Faulty piston caused explosion at Wacker’s U.S. polysilicon plant

Hydrogen explosion at Wacker’s U.S. polysilicon plant in Charleston, Tennessee
The hydrogen explosion at Wacker’s U.S. polysilicon plant in Charleston was caused by a faulty piston – Image: @Dchap22 on Twitter

The Tennessee Occupational Safety and Health Administration (TOSHA) has released its findings on the hydrogen explosion that occurred at Wacker’s U.S. polysilicon plant on September 7, 2017.

According to the TOSHA report, the 20-inch head piston of a hydrogen compressor had been replaced with a 24-inch piston in a revamp. “The new piston failed during operation resulting in the head of the compressor being blown off and a deflagration of the escaping hydrogen resulted in extensive damage to the building.”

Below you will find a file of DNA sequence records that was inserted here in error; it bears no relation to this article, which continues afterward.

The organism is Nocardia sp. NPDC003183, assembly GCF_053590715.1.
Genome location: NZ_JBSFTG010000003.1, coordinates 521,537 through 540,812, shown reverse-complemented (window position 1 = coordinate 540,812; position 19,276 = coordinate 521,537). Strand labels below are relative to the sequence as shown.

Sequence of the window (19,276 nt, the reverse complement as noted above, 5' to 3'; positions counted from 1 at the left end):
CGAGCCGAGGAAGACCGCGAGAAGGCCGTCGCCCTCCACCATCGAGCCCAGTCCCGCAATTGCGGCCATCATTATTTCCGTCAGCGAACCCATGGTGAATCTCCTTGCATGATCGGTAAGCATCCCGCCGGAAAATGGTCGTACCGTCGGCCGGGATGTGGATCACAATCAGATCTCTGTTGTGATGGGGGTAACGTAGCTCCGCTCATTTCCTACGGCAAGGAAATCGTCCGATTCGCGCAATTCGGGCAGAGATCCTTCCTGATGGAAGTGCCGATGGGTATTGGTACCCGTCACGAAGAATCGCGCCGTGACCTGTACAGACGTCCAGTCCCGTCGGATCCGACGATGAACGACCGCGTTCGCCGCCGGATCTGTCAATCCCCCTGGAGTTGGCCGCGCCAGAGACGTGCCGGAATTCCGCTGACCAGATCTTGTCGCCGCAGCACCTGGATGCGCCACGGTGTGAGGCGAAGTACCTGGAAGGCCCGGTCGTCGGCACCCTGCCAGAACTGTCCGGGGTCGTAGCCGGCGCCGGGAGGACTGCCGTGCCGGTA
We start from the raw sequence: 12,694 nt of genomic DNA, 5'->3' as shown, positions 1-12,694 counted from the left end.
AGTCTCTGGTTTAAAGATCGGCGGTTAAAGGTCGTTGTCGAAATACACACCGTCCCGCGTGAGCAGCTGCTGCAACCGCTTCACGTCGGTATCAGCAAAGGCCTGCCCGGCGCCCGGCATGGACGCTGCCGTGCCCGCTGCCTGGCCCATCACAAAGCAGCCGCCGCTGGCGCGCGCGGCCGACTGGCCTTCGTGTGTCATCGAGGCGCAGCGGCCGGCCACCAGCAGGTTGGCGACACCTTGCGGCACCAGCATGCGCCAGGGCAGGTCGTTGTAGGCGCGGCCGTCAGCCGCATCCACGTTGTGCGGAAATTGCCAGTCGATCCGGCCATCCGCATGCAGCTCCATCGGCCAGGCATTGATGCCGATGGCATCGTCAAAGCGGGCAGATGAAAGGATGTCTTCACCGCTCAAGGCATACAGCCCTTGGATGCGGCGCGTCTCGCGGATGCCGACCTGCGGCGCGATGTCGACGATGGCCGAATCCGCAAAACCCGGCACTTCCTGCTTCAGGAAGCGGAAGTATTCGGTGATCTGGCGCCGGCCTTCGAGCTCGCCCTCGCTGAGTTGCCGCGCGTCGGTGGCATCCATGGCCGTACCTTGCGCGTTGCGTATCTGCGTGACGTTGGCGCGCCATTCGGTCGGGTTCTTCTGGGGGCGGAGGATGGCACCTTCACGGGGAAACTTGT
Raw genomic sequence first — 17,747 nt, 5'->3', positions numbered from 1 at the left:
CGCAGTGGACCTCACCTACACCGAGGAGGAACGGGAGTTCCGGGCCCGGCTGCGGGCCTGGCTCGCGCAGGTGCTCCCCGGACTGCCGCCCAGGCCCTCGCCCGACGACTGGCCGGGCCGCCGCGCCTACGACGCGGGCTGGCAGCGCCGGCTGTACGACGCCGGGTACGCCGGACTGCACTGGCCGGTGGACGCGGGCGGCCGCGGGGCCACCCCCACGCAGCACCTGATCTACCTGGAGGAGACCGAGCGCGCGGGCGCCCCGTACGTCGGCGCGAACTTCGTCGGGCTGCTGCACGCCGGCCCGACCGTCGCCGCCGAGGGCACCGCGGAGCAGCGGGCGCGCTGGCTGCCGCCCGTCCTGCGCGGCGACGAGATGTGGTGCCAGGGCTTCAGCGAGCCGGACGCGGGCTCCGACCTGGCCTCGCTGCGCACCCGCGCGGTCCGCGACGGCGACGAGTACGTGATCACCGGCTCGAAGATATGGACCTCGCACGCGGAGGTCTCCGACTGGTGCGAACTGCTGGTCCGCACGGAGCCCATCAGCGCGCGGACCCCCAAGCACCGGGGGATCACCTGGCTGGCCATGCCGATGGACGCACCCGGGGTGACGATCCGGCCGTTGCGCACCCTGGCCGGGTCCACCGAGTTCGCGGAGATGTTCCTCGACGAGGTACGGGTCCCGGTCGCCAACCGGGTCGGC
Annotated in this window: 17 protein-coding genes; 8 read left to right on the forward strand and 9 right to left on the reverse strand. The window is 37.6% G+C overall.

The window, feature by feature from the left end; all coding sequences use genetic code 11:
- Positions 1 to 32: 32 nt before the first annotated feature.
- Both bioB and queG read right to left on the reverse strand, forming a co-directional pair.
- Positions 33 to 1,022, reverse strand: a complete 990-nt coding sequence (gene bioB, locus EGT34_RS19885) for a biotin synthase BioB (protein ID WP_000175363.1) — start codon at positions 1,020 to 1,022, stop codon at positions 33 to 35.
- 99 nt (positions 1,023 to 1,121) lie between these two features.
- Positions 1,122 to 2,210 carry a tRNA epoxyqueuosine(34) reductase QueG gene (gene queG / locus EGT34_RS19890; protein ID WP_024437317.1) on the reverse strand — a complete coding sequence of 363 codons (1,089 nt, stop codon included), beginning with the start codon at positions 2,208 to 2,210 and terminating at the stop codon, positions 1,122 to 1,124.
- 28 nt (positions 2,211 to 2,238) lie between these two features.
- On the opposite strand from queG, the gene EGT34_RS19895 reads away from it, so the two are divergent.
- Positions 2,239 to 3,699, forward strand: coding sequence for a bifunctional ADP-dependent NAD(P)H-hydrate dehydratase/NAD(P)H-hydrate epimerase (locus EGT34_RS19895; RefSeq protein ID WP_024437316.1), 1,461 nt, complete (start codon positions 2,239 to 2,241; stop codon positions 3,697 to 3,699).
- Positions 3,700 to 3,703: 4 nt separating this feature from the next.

Wacker has commented: “To restart the plant, we will be returning to our original compressor design that has operated safely for decades at Wacker sites and many other global companies.”

TOSHA charges the company with $25,400 in fines for seven violations of rules and another $20,000 for two more violations.

Wacker is planning to restart the plant this spring.

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